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Approaches for mobile and migrant populations in the context of malaria multi-drug resistance and malaria elimination in the Greater Mekong Subregion
Regional Office for South-East Asia, World Health Organization ( 2016-02 )
Abstract

The emergence of multifrug-resistant malaria in the Greater Mekong Subregion (GMS) has been identified as an emergency issue that may have catastrophic consequences on the future of malaria elimination in the GMS as well as globally. In recognition of the need for a cohesive regional response, GMS countries have committed to a shared goal of eliminating malaria from the GMS by 2030 working within the framework of the Strategy for Malaria Elimination in the Greater Mekong Subregion 2015-2030. Population mobility has been identified as a key concern in the context of multidrug-resistant malaria; and in a region of highly porous borders where the majority of intra-Mekong migration occurs through informal channels, addressing the health needs of migrant populations has never been more critical. Migration in the GMS is strongly associated with shifting land use, including large-scale rural infrastructure projects and agricultural industries that attract migrant labour and influence human-vector contact. Migrant workers are highly likely to be exposed to high-risk work in forests or on construction sites but are frequently unable to access quality health-care services and may resort to self-treatment with substandard antimalarial drugs with potentially serious consequences for their own health and for drug resistance. Governments and development partners are now called upon to recognize that containing multidrug resistance and eliminating malaria in the GMS will require a future-oriented and multisectoral approach including non-health ministers, private sector and development partners. In addition, it will require programmes that include targeted activities to reach out to mobile and migrant populations; interventions that are timed with seasonal mobility; development and scale-up of migrant-friendly health services; and strengthening of programme activities to engage mobile populations. Ultimately, addressing health in other public policies as part of a ‘health in all policies’ (HiAP) approach would be crucial to achieving successful health outcomes where multiple stakeholders from non-health fields must be engaged to systematically incorporate health issues into relevant national security, labour, migration and economic development policies.

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SEA/RC69/17: Migration and Health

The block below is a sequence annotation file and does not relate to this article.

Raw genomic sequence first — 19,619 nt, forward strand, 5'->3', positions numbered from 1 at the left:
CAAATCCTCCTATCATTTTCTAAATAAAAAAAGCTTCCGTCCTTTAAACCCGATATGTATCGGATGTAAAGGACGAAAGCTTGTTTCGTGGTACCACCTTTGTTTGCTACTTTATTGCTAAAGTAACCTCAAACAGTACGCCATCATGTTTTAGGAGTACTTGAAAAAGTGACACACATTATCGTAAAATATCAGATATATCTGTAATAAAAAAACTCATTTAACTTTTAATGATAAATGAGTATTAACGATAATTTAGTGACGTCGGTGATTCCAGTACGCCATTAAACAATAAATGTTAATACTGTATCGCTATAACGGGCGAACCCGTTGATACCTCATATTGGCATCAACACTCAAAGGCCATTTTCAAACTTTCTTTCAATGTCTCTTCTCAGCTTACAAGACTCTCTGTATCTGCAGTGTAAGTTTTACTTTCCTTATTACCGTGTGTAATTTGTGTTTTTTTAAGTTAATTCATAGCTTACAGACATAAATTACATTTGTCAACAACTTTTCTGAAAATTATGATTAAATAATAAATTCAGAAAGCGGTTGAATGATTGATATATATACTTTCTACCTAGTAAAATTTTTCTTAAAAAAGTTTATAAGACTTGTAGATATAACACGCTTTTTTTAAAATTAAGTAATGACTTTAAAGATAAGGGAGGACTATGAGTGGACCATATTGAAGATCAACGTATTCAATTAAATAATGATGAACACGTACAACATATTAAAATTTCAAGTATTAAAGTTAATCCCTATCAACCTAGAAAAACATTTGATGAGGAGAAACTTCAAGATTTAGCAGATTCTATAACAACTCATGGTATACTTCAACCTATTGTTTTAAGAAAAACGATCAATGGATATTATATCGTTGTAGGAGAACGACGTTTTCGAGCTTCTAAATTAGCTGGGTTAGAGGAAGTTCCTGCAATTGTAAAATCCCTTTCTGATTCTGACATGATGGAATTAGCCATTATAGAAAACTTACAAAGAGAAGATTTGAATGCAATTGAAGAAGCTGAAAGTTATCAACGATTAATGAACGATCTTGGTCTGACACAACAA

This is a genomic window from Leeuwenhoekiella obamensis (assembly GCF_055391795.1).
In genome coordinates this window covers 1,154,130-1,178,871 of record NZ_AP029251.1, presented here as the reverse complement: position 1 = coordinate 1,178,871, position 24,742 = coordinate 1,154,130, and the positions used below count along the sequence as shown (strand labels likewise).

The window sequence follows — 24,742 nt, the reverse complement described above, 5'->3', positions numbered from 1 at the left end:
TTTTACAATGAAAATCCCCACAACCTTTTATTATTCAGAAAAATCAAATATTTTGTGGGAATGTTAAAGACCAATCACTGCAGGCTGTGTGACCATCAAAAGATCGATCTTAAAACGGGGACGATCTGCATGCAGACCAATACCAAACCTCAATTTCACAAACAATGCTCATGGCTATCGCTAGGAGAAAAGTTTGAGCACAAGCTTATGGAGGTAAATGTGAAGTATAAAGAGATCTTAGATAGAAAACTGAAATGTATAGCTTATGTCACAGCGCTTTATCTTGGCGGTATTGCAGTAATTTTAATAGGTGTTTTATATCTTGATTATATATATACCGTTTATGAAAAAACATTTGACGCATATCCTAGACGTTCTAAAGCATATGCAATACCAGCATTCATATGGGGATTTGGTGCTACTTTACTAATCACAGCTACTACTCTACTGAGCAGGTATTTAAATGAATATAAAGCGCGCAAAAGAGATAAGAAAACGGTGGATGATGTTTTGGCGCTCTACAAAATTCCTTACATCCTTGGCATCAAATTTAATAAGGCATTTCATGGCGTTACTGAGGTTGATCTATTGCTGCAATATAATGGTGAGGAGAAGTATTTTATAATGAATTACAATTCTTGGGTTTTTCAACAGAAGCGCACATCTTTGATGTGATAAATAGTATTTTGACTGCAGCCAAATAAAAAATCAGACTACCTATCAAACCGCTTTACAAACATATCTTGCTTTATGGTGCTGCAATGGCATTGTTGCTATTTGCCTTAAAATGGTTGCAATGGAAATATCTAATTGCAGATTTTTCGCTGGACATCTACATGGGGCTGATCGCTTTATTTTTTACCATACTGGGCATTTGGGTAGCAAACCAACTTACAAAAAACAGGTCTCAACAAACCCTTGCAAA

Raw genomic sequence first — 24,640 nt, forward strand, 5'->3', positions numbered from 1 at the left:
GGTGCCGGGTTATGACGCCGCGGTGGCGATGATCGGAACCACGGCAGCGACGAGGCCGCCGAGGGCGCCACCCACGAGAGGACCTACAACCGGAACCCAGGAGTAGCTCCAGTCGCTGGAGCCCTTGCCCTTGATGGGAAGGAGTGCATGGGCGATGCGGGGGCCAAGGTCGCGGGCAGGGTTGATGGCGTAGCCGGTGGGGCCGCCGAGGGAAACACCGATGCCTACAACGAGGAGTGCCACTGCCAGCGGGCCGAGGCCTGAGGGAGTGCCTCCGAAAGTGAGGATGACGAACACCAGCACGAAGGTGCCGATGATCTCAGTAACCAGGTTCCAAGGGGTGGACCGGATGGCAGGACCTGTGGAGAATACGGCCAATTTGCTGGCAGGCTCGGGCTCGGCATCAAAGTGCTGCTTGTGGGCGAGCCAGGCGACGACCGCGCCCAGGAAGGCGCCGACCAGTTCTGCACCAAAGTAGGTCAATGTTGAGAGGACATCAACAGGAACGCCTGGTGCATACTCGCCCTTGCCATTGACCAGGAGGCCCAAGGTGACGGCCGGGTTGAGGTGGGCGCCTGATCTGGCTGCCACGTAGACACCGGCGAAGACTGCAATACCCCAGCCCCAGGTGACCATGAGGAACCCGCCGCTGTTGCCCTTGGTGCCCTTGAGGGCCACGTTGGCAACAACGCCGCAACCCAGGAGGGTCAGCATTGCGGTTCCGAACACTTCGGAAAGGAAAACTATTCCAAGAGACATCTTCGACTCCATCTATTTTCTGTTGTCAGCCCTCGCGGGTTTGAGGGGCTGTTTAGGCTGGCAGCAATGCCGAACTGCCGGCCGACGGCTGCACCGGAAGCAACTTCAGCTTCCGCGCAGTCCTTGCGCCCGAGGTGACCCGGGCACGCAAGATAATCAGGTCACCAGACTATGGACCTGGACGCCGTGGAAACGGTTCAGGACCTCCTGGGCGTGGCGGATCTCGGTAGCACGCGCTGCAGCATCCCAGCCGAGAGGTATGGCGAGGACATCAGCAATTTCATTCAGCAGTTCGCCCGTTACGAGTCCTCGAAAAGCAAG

Regional Office for South-East Asia, World Health Organization ( 2016-07 )
Abstract

One in every seven people living in the world today is either an international or an internal migrant during the time of both war and peace. Over the past years, Governing Bodies of WHO and several global consultations had addressed the issues related to migration and health at various forums. The recent refugee crises on an unprecedented scale globally have posed serious questions on the limitations of the global and national health frameworks to address the issue and re-energized discussions on this topic. The attached Working Paper highlights the background and chronologies of global and regional meetings, problem statement and key challenges, scope, guiding principles, the South-East Asia regional perspective and the way forward. This Working Paper was presented to the High-Level Preparatory Meeting for its review and recommendations. The recommendations made by the HLP meeting for consideration by the Sixty-ninth Session of the Regional Committee are: Actions by Member States (1) Organize country-level preparatory workshops to have consolidated and firm practical actions ready for focused discussions at the Second Global Consultation on Migration and Health in Colombo on 25–27 October 2016. (2) Consider the six action points proposed as the way forward. These are: (i) making health systems adoptive, (ii) addressing threats of newly emerging communicable diseases, (iii) maintaining targeted programmes for elimination of communicable disease with time-bound targets, (iv) ensuring systematic data collection for evidence-based scenarios for planning and advocacy, (v) maintaining robust partnerships between different UN agencies and other international organizations to ensure division of labour, and (vi) sharing of good experiences and best practices from countries. Actions by WHO (1) Provide technical assistance and play a coordinating role in developing a comprehensive regional strategic framework on migration and health. (2) Coordinate and ensure a working and robust partnership forum in the SEA Region and a roadmap for the division of labour among partners as well as WHO technical departments/units in SEARO and WHO headquarters. (3) Support Member States to better prepare for the forthcoming global events (UN General Assembly on 19 September 2016 and the Second Global Consultation in Colombo on 25–27 October 2016). This Working Paper and the HLP Meeting recommendations are submitted to the Sixty-ninth Session of the WHO Regional Committee for South-East Asia for its consideration and decision.